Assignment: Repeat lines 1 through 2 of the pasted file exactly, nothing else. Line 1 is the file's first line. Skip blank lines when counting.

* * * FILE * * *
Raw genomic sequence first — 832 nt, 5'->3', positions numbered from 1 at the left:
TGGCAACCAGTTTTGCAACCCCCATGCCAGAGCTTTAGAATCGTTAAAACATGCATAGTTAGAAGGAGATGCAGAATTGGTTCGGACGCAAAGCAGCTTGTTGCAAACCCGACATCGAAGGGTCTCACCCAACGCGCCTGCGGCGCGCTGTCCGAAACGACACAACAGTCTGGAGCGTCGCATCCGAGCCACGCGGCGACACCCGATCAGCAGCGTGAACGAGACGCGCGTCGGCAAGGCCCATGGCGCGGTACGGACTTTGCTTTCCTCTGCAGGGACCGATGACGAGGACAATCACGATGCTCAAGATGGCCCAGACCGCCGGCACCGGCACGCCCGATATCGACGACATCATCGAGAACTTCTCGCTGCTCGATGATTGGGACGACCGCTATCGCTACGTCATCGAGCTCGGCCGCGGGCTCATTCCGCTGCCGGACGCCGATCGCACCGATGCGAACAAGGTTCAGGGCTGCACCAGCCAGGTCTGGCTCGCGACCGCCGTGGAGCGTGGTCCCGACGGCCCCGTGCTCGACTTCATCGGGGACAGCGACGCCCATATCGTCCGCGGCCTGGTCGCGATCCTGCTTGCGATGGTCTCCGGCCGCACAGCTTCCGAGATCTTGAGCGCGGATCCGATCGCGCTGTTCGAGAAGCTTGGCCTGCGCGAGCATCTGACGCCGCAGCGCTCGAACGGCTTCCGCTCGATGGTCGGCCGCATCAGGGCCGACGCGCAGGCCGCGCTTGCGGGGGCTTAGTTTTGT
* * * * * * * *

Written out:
Raw genomic sequence first — 832 nt, 5'->3', positions numbered from 1 at the left:
TGGCAACCAGTTTTGCAACCCCCATGCCAGAGCTTTAGAATCGTTAAAACATGCATAGTTAGAAGGAGATGCAGAATTGGTTCGGACGCAAAGCAGCTTGTTGCAAACCCGACATCGAAGGGTCTCACCCAACGCGCCTGCGGCGCGCTGTCCGAAACGACACAACAGTCTGGAGCGTCGCATCCGAGCCACGCGGCGACACCCGATCAGCAGCGTGAACGAGACGCGCGTCGGCAAGGCCCATGGCGCGGTACGGACTTTGCTTTCCTCTGCAGGGACCGATGACGAGGACAATCACGATGCTCAAGATGGCCCAGACCGCCGGCACCGGCACGCCCGATATCGACGACATCATCGAGAACTTCTCGCTGCTCGATGATTGGGACGACCGCTATCGCTACGTCATCGAGCTCGGCCGCGGGCTCATTCCGCTGCCGGACGCCGATCGCACCGATGCGAACAAGGTTCAGGGCTGCACCAGCCAGGTCTGGCTCGCGACCGCCGTGGAGCGTGGTCCCGACGGCCCCGTGCTCGACTTCATCGGGGACAGCGACGCCCATATCGTCCGCGGCCTGGTCGCGATCCTGCTTGCGATGGTCTCCGGCCGCACAGCTTCCGAGATCTTGAGCGCGGATCCGATCGCGCTGTTCGAGAAGCTTGGCCTGCGCGAGCATCTGACGCCGCAGCGCTCGAACGGCTTCCGCTCGATGGTCGGCCGCATCAGGGCCGACGCGCAGGCCGCGCTTGCGGGGGCTTAGTTTTGT